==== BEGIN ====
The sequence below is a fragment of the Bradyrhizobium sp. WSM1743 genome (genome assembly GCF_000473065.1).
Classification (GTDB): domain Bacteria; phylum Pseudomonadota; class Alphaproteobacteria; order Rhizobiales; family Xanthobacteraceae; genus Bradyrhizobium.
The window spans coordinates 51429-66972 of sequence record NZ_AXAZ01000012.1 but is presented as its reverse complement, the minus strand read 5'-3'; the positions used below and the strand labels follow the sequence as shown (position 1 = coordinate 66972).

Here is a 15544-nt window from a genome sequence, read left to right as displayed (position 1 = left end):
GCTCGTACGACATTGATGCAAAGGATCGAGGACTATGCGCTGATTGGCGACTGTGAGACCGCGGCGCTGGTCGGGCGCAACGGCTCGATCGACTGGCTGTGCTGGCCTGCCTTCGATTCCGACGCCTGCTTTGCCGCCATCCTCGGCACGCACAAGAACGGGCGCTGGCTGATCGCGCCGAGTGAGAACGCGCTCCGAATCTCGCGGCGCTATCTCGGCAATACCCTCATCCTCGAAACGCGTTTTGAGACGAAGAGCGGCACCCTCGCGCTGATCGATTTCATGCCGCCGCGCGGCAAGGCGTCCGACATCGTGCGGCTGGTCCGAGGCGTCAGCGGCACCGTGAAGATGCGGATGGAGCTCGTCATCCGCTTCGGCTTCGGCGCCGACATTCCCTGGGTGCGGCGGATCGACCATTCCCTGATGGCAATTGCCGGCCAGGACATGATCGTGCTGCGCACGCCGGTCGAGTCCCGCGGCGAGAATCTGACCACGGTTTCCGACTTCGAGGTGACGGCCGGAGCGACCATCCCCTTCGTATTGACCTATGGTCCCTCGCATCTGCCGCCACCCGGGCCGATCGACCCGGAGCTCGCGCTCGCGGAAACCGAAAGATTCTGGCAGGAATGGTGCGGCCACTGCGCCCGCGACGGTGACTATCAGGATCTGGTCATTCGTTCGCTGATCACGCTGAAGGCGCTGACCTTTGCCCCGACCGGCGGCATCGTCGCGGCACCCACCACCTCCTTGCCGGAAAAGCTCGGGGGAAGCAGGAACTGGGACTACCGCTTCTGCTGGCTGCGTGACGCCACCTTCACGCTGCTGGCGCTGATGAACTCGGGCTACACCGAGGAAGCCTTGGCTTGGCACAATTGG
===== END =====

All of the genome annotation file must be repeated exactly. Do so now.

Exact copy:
The sequence below is a fragment of the Bradyrhizobium sp. WSM1743 genome (genome assembly GCF_000473065.1).
Classification (GTDB): domain Bacteria; phylum Pseudomonadota; class Alphaproteobacteria; order Rhizobiales; family Xanthobacteraceae; genus Bradyrhizobium.
The window spans coordinates 51429-66972 of sequence record NZ_AXAZ01000012.1 but is presented as its reverse complement, the minus strand read 5'-3'; the positions used below and the strand labels follow the sequence as shown (position 1 = coordinate 66972).

Here is a 15544-nt window from a genome sequence, read left to right as displayed (position 1 = left end):
GCTCGTACGACATTGATGCAAAGGATCGAGGACTATGCGCTGATTGGCGACTGTGAGACCGCGGCGCTGGTCGGGCGCAACGGCTCGATCGACTGGCTGTGCTGGCCTGCCTTCGATTCCGACGCCTGCTTTGCCGCCATCCTCGGCACGCACAAGAACGGGCGCTGGCTGATCGCGCCGAGTGAGAACGCGCTCCGAATCTCGCGGCGCTATCTCGGCAATACCCTCATCCTCGAAACGCGTTTTGAGACGAAGAGCGGCACCCTCGCGCTGATCGATTTCATGCCGCCGCGCGGCAAGGCGTCCGACATCGTGCGGCTGGTCCGAGGCGTCAGCGGCACCGTGAAGATGCGGATGGAGCTCGTCATCCGCTTCGGCTTCGGCGCCGACATTCCCTGGGTGCGGCGGATCGACCATTCCCTGATGGCAATTGCCGGCCAGGACATGATCGTGCTGCGCACGCCGGTCGAGTCCCGCGGCGAGAATCTGACCACGGTTTCCGACTTCGAGGTGACGGCCGGAGCGACCATCCCCTTCGTATTGACCTATGGTCCCTCGCATCTGCCGCCACCCGGGCCGATCGACCCGGAGCTCGCGCTCGCGGAAACCGAAAGATTCTGGCAGGAATGGTGCGGCCACTGCGCCCGCGACGGTGACTATCAGGATCTGGTCATTCGTTCGCTGATCACGCTGAAGGCGCTGACCTTTGCCCCGACCGGCGGCATCGTCGCGGCACCCACCACCTCCTTGCCGGAAAAGCTCGGGGGAAGCAGGAACTGGGACTACCGCTTCTGCTGGCTGCGTGACGCCACCTTCACGCTGCTGGCGCTGATGAACTCGGGCTACACCGAGGAAGCCTTGGCTTGGCACAATTGG